The History of Computer Forensics

The advancing technology has brought with it good and bad results, with the benefits usually outweighing the negatives. One significant contribution of technological advancement is that of computer forensics, which pertains to evidence found in digital storage devices as well as computers. Its objective is soundly examining digital media forensically to have facts and opinions regarding digital information eventually. While it has become instrumental in today’s world, the history of computer forensics dates back to the 80s with the gradual evolution resulting in a relevant branch of digital forensic science.

Although it is hard to tell precisely when computer forensics began, many experts believe it started over 30 years ago. Its starting point was the United States when military investigators and other law enforcement officers realized that criminals were penetrating the technical field. Computers gained accessibility to consumers in the early 80s making it easy for people to commit computer crimes such as fraud and cracking. In response, government officials responsible for protecting private and confidential information began conducting forensic investigations. They aimed at investigating specific breaches and gaining insight on how to prevent potential violations that may arise in future. Computer forensics field grew as officials needed evidence to present in court for prosecution of those suspected of computer crimes.

Computer forensics grew over the following decades to the great resource it is today. While the military and law enforcement have maintained their presence in the field at all levels of government, other people continue to recognize its importance. Private entities now have computer forensics and information security experts on their payroll, with some opting to hire when need arises. Lawyers have embraced computer forensics and as a result, have professional investigators in a bid to solve legal disputes. Since digital evidence demands that it should be relevant, authentic and reliable, different countries have come up with guidelines for evidence recovery.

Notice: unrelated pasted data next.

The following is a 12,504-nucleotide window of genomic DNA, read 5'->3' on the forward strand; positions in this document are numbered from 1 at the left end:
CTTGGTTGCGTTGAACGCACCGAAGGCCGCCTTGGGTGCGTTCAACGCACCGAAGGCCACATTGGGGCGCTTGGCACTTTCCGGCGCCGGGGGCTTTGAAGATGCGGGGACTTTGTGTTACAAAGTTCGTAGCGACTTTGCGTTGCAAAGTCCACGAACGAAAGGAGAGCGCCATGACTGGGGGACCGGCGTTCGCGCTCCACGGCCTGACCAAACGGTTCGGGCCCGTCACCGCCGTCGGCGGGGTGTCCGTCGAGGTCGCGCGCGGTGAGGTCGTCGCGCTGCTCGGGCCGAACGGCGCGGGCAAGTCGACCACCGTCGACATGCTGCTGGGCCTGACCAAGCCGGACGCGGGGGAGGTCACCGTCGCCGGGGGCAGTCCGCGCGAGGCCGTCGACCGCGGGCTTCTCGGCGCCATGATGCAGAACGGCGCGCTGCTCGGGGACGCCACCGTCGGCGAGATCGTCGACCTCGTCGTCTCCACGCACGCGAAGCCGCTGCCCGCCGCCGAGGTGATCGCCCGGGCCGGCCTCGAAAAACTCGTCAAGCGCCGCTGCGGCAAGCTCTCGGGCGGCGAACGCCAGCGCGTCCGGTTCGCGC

The growth of computer forensics has resulted in advances in ensuring authenticity and reliability of data. For instance, getting evidence to present in court will mean getting your hands on the computer itself. If a machine is still active, it is possible to lose data not stored in RAM if the power goes off. However, professionals can analyze information stored in RAM before the power loss because it has memory cells whose electrical charges can take time to disappear. Low temperatures help to recover data; therefore, such a RAM should be stored below -60⁰C to prevent loss of residual data.

 

Computer forensics process

Computer forensics involves four steps:

Acquisition

Acquisition entails remotely or physically obtaining the computer, external storage devices and network mappings.

Identification

It involves using tools and other software to identify the data that can be recovered, and retrieving it electronically.

Evaluation

Examining the data obtained and see if it is relevant to use against the suspect

Presentation

It entails presenting the data to lawyers and other stakeholders in a manner they can easily understand.

Computer forensic techniques

Many techniques are in use to conduct forensic investigations, and some include:

Tracing IP address

Internet Protocol (IP) address tracing involves getting the real address of a suspect. It uses reverse address lookup meaning obtaining the number of servers that are between the destination and the source. However, technical experts are always finding ways to hide their IP address using specific software which other consumers can obtain at a subscription fee.

Steganography

Nowadays you could be looking at a picture without knowing that it has a coded message inside it. The art of hiding information in photos, sounds or digital images is steganography. Discovering such data is difficult unless decryption software can identify the data. Computer forensic experts can also decrypt it by comparing the original image and the file hash such that if the data changes when the hash changes, then there is hidden information.

 

Conclusion

No matter the business you operate, so long as you have a computer or other digital media where you store information, you are at risk of computer crime. For this reason, computer forensics is continually gaining popularity across the globe in diversified industries. As a result, and in keeping up with demand, software companies are manufacturing innovative software programs to facilitate the fight against cybercrime. As for the military, they are training more of their personnel since crime continues to evolve and increase.